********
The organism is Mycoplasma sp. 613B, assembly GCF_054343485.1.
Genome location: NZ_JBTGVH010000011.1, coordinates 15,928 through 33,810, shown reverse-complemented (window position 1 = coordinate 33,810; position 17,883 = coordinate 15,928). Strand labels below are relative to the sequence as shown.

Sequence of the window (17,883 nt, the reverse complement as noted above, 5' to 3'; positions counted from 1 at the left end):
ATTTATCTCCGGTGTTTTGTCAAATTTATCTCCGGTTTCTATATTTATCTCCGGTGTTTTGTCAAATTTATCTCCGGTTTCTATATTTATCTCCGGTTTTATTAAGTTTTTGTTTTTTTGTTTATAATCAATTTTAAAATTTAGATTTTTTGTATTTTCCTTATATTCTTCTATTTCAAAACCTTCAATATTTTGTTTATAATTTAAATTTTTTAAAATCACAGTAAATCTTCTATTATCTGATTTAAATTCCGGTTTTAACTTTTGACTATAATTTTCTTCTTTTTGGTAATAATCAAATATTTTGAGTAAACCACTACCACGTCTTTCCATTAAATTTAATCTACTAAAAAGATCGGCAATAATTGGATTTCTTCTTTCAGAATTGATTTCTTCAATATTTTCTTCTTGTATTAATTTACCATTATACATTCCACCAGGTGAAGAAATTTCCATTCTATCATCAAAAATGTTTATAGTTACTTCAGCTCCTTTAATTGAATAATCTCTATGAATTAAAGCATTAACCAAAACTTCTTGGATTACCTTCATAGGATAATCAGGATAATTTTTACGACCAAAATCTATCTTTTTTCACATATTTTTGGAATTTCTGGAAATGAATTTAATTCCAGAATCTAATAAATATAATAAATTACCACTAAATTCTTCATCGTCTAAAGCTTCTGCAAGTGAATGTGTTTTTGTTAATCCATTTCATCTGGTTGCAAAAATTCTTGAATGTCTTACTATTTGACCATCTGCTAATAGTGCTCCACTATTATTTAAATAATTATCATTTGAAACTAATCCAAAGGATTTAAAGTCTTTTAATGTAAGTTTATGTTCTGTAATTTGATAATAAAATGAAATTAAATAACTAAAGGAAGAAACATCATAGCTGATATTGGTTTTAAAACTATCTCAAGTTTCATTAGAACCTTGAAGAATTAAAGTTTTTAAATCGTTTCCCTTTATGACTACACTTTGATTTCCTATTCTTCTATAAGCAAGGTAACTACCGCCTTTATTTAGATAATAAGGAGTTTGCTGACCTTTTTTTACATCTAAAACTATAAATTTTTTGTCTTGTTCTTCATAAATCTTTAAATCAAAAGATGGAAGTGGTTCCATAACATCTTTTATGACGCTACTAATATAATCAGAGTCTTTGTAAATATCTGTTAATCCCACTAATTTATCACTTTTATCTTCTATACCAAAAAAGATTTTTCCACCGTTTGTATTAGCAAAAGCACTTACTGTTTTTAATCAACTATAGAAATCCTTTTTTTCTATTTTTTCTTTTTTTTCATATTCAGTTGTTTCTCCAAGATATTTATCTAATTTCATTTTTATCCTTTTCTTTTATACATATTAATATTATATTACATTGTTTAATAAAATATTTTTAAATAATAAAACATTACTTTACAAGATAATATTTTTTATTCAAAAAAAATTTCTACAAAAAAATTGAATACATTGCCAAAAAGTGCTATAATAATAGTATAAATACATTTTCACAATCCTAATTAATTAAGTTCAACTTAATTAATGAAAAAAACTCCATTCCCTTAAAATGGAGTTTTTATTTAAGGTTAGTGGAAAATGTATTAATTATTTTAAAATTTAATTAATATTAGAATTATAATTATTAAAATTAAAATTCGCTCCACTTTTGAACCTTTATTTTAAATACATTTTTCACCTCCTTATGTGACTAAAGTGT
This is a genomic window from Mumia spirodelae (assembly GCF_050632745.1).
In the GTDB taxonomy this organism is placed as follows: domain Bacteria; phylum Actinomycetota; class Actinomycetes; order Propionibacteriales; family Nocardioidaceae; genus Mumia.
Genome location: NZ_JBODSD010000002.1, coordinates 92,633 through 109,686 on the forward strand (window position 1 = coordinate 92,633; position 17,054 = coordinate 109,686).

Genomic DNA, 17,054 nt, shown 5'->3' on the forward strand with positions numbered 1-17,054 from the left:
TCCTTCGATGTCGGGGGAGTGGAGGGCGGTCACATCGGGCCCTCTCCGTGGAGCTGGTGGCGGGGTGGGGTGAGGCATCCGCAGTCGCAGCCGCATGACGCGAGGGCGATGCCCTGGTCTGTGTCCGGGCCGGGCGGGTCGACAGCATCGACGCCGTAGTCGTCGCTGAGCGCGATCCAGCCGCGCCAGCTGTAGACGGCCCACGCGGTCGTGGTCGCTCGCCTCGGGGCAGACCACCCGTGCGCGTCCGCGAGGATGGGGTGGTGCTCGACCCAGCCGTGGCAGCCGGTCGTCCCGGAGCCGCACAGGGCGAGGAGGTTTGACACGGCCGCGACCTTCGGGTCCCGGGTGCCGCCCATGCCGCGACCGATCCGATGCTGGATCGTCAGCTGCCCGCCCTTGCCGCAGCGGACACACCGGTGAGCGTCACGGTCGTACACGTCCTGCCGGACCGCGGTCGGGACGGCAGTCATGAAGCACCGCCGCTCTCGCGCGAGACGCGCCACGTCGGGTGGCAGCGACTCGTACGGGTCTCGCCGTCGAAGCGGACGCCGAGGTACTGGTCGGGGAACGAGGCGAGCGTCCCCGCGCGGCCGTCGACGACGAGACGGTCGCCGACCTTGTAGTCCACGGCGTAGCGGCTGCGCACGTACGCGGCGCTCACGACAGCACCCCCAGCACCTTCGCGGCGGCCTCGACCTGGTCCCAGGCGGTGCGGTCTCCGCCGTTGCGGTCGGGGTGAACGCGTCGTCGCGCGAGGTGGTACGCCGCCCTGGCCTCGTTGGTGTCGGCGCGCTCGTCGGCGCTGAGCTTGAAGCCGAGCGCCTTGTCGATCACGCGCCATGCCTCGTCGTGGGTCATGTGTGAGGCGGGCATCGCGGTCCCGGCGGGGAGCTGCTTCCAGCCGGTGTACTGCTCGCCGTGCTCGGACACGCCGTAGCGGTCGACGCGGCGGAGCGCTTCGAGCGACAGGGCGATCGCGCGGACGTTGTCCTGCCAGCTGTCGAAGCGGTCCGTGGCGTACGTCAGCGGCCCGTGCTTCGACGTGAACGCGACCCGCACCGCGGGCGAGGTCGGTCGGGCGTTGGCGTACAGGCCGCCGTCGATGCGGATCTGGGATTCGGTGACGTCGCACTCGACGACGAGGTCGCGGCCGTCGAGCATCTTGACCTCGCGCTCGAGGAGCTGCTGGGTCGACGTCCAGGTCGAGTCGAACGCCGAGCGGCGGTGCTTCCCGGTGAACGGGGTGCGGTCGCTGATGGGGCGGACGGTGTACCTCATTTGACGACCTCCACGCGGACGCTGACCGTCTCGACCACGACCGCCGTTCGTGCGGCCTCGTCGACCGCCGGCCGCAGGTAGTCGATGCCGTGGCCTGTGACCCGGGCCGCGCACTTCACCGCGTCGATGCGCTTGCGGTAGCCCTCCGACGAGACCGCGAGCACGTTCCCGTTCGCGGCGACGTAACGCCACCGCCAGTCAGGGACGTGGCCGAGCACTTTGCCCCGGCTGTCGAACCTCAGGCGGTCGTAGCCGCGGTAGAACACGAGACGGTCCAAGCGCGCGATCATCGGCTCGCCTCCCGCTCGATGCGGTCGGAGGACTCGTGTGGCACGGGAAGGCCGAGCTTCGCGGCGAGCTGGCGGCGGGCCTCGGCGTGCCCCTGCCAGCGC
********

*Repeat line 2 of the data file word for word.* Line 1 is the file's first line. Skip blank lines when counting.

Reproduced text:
Genome location: NZ_JBTGVH010000011.1, coordinates 15,928 through 33,810, shown reverse-complemented (window position 1 = coordinate 33,810; position 17,883 = coordinate 15,928). Strand labels below are relative to the sequence as shown.